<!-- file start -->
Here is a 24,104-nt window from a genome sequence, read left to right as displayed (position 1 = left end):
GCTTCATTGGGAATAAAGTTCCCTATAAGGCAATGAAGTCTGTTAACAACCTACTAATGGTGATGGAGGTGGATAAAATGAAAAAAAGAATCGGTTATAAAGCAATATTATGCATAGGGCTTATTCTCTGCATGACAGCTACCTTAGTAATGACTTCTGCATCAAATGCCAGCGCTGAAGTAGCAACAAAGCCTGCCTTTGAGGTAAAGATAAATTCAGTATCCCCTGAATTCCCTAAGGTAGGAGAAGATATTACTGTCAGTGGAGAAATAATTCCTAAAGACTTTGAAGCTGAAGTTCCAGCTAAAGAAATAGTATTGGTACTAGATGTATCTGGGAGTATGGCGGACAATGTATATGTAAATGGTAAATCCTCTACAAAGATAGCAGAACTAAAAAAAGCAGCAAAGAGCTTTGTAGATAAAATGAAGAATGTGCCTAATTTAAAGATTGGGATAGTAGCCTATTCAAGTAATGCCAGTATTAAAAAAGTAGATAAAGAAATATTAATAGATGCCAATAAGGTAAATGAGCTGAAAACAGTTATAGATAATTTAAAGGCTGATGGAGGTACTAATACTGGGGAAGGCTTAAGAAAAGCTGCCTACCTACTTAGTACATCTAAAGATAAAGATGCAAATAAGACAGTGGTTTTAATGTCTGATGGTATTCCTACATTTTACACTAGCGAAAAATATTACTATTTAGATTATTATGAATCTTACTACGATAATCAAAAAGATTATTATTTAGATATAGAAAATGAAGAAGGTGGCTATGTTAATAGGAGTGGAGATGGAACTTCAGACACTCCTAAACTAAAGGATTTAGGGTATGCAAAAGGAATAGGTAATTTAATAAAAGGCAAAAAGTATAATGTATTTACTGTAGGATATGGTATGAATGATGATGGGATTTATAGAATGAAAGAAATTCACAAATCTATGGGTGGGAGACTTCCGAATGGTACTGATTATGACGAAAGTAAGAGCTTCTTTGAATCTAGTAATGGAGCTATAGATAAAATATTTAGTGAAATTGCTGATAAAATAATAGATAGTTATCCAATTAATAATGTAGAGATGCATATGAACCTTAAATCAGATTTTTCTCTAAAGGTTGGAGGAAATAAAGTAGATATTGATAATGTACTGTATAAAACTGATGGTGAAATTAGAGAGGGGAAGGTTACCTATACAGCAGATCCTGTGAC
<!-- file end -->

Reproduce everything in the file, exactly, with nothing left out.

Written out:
Here is a 24,104-nt window from a genome sequence, read left to right as displayed (position 1 = left end):
GCTTCATTGGGAATAAAGTTCCCTATAAGGCAATGAAGTCTGTTAACAACCTACTAATGGTGATGGAGGTGGATAAAATGAAAAAAAGAATCGGTTATAAAGCAATATTATGCATAGGGCTTATTCTCTGCATGACAGCTACCTTAGTAATGACTTCTGCATCAAATGCCAGCGCTGAAGTAGCAACAAAGCCTGCCTTTGAGGTAAAGATAAATTCAGTATCCCCTGAATTCCCTAAGGTAGGAGAAGATATTACTGTCAGTGGAGAAATAATTCCTAAAGACTTTGAAGCTGAAGTTCCAGCTAAAGAAATAGTATTGGTACTAGATGTATCTGGGAGTATGGCGGACAATGTATATGTAAATGGTAAATCCTCTACAAAGATAGCAGAACTAAAAAAAGCAGCAAAGAGCTTTGTAGATAAAATGAAGAATGTGCCTAATTTAAAGATTGGGATAGTAGCCTATTCAAGTAATGCCAGTATTAAAAAAGTAGATAAAGAAATATTAATAGATGCCAATAAGGTAAATGAGCTGAAAACAGTTATAGATAATTTAAAGGCTGATGGAGGTACTAATACTGGGGAAGGCTTAAGAAAAGCTGCCTACCTACTTAGTACATCTAAAGATAAAGATGCAAATAAGACAGTGGTTTTAATGTCTGATGGTATTCCTACATTTTACACTAGCGAAAAATATTACTATTTAGATTATTATGAATCTTACTACGATAATCAAAAAGATTATTATTTAGATATAGAAAATGAAGAAGGTGGCTATGTTAATAGGAGTGGAGATGGAACTTCAGACACTCCTAAACTAAAGGATTTAGGGTATGCAAAAGGAATAGGTAATTTAATAAAAGGCAAAAAGTATAATGTATTTACTGTAGGATATGGTATGAATGATGATGGGATTTATAGAATGAAAGAAATTCACAAATCTATGGGTGGGAGACTTCCGAATGGTACTGATTATGACGAAAGTAAGAGCTTCTTTGAATCTAGTAATGGAGCTATAGATAAAATATTTAGTGAAATTGCTGATAAAATAATAGATAGTTATCCAATTAATAATGTAGAGATGCATATGAACCTTAAATCAGATTTTTCTCTAAAGGTTGGAGGAAATAAAGTAGATATTGATAATGTACTGTATAAAACTGATGGTGAAATTAGAGAGGGGAAGGTTACCTATACAGCAGATCCTGTGAC